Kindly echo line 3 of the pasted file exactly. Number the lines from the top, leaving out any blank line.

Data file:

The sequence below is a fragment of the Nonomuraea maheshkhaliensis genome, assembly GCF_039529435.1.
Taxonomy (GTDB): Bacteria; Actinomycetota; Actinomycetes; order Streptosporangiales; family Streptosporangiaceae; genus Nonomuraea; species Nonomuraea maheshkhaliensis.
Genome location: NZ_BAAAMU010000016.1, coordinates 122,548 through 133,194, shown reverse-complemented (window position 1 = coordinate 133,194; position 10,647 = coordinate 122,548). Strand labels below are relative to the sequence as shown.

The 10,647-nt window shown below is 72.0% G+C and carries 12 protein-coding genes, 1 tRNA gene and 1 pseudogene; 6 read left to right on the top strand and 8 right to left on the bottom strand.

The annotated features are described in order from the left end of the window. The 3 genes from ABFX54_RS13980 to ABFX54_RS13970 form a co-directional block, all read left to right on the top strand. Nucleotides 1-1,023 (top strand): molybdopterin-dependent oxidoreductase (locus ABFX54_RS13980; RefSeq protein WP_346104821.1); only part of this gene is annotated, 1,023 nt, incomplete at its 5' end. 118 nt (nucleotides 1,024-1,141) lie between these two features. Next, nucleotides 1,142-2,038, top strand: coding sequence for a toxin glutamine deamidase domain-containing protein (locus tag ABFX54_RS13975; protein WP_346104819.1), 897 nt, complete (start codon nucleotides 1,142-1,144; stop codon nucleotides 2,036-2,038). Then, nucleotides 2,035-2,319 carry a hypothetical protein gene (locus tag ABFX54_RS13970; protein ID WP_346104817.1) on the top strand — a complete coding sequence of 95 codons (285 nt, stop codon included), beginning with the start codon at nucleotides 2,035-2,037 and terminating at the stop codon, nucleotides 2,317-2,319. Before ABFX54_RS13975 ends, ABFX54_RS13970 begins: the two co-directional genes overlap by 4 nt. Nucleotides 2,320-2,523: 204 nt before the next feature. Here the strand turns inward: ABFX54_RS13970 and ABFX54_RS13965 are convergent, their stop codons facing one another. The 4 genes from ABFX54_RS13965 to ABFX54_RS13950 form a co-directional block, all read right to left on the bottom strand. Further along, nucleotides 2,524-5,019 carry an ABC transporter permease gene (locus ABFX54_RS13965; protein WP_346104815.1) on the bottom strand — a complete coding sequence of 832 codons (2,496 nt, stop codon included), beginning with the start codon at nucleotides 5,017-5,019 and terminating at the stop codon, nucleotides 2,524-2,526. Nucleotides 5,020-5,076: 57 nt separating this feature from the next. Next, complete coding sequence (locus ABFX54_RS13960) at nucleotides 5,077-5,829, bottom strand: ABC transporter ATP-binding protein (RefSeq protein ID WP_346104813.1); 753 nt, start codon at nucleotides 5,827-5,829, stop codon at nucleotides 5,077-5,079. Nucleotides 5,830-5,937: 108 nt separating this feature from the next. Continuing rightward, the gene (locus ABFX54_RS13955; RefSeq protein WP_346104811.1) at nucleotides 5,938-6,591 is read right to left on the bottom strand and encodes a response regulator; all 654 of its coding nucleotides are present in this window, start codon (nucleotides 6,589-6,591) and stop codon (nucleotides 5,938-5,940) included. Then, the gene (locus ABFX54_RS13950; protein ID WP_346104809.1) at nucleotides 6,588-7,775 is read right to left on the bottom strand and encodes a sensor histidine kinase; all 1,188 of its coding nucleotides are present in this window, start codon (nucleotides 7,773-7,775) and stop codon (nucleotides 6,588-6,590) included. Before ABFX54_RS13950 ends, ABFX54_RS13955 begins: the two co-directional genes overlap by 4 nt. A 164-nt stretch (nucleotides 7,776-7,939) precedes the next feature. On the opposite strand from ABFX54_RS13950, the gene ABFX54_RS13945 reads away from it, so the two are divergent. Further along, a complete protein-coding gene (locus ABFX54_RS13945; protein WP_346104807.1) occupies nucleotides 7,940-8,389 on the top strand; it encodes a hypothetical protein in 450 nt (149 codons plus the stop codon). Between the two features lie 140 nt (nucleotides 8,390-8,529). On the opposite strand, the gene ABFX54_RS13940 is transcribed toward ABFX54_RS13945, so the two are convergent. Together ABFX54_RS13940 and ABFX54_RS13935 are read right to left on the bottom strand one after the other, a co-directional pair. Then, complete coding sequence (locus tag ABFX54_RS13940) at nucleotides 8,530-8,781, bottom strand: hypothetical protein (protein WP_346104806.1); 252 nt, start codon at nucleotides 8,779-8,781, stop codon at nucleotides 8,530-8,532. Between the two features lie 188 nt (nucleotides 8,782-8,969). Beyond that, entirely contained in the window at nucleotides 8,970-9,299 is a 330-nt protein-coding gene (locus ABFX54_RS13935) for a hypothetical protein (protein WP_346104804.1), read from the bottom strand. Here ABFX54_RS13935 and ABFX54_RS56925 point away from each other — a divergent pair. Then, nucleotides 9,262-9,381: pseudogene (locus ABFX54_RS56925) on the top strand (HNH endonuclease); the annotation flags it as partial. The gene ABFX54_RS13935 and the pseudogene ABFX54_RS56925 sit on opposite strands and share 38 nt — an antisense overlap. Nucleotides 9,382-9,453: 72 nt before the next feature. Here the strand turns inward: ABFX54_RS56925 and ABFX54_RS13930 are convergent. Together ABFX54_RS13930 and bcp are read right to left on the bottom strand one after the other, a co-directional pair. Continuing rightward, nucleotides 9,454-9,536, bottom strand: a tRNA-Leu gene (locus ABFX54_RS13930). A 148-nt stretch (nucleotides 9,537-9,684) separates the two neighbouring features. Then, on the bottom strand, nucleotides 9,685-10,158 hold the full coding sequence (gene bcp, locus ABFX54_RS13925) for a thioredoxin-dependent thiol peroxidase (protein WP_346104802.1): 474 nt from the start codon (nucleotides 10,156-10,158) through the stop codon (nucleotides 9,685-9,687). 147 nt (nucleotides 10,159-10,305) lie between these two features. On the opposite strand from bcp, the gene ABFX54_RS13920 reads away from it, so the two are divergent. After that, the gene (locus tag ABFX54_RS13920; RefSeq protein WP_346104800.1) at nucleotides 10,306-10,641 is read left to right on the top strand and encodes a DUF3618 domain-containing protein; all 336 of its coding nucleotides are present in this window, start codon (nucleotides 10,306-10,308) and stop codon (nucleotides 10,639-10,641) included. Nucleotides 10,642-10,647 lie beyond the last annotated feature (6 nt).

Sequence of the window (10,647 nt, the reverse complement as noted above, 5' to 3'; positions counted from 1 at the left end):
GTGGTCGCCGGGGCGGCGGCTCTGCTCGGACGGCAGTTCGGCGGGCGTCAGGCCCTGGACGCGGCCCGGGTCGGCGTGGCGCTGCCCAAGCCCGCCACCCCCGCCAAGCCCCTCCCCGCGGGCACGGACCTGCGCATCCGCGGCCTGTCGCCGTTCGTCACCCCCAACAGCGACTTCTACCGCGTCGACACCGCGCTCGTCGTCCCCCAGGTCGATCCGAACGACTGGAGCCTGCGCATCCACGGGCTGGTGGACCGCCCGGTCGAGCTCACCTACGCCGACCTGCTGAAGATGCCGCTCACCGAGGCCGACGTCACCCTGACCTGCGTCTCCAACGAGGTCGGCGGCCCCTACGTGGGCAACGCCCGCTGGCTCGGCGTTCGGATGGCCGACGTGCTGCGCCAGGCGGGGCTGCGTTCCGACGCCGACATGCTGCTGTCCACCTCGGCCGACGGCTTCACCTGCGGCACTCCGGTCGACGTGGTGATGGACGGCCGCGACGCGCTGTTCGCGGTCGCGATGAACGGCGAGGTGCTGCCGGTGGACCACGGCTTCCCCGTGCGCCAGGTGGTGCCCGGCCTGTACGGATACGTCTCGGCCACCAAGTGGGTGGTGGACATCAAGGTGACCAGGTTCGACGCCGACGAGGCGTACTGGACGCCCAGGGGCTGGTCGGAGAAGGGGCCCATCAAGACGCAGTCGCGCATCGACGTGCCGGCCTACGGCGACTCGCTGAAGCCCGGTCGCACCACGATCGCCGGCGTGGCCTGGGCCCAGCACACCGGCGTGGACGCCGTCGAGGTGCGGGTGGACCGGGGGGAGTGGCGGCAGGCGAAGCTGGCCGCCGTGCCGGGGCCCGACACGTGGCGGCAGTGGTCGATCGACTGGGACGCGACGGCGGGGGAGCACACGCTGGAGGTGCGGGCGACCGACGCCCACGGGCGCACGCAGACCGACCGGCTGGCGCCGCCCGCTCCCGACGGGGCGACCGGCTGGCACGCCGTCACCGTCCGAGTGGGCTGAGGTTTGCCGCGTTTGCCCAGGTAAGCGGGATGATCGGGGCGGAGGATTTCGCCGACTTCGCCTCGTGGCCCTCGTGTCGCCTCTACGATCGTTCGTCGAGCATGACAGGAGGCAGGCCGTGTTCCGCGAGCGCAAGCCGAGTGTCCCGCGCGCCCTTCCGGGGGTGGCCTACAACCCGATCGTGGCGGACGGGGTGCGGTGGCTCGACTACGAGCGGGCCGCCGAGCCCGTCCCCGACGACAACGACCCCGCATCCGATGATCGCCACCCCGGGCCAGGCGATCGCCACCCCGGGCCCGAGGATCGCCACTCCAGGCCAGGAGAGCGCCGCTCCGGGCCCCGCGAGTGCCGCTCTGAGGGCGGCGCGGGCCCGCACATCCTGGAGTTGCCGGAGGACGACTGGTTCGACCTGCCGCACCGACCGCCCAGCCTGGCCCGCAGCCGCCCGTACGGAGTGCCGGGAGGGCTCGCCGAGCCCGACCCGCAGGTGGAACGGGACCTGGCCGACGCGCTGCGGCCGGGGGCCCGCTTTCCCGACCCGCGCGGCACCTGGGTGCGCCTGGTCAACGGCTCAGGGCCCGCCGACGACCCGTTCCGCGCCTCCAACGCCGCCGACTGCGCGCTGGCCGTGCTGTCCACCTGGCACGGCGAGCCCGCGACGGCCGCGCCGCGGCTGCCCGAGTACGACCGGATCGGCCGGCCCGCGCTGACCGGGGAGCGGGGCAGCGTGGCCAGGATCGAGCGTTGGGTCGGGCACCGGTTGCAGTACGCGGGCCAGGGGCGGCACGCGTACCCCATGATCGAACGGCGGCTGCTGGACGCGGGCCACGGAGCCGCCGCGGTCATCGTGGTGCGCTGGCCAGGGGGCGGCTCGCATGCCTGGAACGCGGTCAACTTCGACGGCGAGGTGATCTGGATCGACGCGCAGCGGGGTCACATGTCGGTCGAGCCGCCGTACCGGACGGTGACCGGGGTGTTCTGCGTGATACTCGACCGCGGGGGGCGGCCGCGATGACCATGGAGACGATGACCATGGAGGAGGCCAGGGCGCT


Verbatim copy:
Genome location: NZ_BAAAMU010000016.1, coordinates 122,548 through 133,194, shown reverse-complemented (window position 1 = coordinate 133,194; position 10,647 = coordinate 122,548). Strand labels below are relative to the sequence as shown.